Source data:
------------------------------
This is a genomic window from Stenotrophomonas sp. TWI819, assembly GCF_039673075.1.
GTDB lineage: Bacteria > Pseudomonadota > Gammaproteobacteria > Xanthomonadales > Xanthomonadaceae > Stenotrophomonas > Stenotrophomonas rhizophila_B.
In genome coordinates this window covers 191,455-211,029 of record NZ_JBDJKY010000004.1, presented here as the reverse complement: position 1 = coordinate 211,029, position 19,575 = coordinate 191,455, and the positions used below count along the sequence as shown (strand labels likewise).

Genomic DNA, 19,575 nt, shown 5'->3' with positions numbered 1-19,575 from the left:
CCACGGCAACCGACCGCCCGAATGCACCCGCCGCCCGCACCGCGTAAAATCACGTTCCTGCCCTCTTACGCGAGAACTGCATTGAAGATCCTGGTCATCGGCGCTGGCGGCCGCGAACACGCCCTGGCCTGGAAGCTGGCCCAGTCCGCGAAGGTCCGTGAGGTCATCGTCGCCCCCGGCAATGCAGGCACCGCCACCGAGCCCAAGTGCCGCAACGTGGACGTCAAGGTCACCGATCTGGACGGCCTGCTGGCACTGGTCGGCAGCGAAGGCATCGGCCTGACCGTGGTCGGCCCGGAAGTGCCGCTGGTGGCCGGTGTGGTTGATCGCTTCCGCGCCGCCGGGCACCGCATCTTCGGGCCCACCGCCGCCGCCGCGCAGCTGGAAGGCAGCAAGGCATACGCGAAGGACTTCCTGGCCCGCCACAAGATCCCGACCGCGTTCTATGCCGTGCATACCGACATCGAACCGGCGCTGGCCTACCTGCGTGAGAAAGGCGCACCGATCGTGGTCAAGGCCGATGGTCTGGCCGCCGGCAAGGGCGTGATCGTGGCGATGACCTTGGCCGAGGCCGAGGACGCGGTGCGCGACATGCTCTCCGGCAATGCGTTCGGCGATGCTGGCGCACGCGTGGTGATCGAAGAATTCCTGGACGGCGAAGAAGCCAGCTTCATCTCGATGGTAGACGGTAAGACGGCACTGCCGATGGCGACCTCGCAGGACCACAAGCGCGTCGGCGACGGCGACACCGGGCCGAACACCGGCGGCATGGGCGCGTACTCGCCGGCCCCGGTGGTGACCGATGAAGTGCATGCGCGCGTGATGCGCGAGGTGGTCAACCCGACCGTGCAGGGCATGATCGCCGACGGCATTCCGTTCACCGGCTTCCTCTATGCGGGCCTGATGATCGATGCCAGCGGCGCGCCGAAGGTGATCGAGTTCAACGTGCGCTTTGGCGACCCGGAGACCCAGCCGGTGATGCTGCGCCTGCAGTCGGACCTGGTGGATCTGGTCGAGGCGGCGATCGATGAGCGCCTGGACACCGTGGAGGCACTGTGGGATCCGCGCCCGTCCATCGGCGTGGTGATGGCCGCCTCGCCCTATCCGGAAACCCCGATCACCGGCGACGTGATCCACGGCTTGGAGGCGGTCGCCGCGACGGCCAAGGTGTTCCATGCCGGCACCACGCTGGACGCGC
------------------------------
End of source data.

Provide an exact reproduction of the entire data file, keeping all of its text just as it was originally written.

This is a genomic window from Stenotrophomonas sp. TWI819, assembly GCF_039673075.1.
GTDB lineage: Bacteria > Pseudomonadota > Gammaproteobacteria > Xanthomonadales > Xanthomonadaceae > Stenotrophomonas > Stenotrophomonas rhizophila_B.
In genome coordinates this window covers 191,455-211,029 of record NZ_JBDJKY010000004.1, presented here as the reverse complement: position 1 = coordinate 211,029, position 19,575 = coordinate 191,455, and the positions used below count along the sequence as shown (strand labels likewise).

Genomic DNA, 19,575 nt, shown 5'->3' with positions numbered 1-19,575 from the left:
CCACGGCAACCGACCGCCCGAATGCACCCGCCGCCCGCACCGCGTAAAATCACGTTCCTGCCCTCTTACGCGAGAACTGCATTGAAGATCCTGGTCATCGGCGCTGGCGGCCGCGAACACGCCCTGGCCTGGAAGCTGGCCCAGTCCGCGAAGGTCCGTGAGGTCATCGTCGCCCCCGGCAATGCAGGCACCGCCACCGAGCCCAAGTGCCGCAACGTGGACGTCAAGGTCACCGATCTGGACGGCCTGCTGGCACTGGTCGGCAGCGAAGGCATCGGCCTGACCGTGGTCGGCCCGGAAGTGCCGCTGGTGGCCGGTGTGGTTGATCGCTTCCGCGCCGCCGGGCACCGCATCTTCGGGCCCACCGCCGCCGCCGCGCAGCTGGAAGGCAGCAAGGCATACGCGAAGGACTTCCTGGCCCGCCACAAGATCCCGACCGCGTTCTATGCCGTGCATACCGACATCGAACCGGCGCTGGCCTACCTGCGTGAGAAAGGCGCACCGATCGTGGTCAAGGCCGATGGTCTGGCCGCCGGCAAGGGCGTGATCGTGGCGATGACCTTGGCCGAGGCCGAGGACGCGGTGCGCGACATGCTCTCCGGCAATGCGTTCGGCGATGCTGGCGCACGCGTGGTGATCGAAGAATTCCTGGACGGCGAAGAAGCCAGCTTCATCTCGATGGTAGACGGTAAGACGGCACTGCCGATGGCGACCTCGCAGGACCACAAGCGCGTCGGCGACGGCGACACCGGGCCGAACACCGGCGGCATGGGCGCGTACTCGCCGGCCCCGGTGGTGACCGATGAAGTGCATGCGCGCGTGATGCGCGAGGTGGTCAACCCGACCGTGCAGGGCATGATCGCCGACGGCATTCCGTTCACCGGCTTCCTCTATGCGGGCCTGATGATCGATGCCAGCGGCGCGCCGAAGGTGATCGAGTTCAACGTGCGCTTTGGCGACCCGGAGACCCAGCCGGTGATGCTGCGCCTGCAGTCGGACCTGGTGGATCTGGTCGAGGCGGCGATCGATGAGCGCCTGGACACCGTGGAGGCACTGTGGGATCCGCGCCCGTCCATCGGCGTGGTGATGGCCGCCTCGCCCTATCCGGAAACCCCGATCACCGGCGACGTGATCCACGGCTTGGAGGCGGTCGCCGCGACGGCCAAGGTGTTCCATGCCGGCACCACGCTGGACGCGC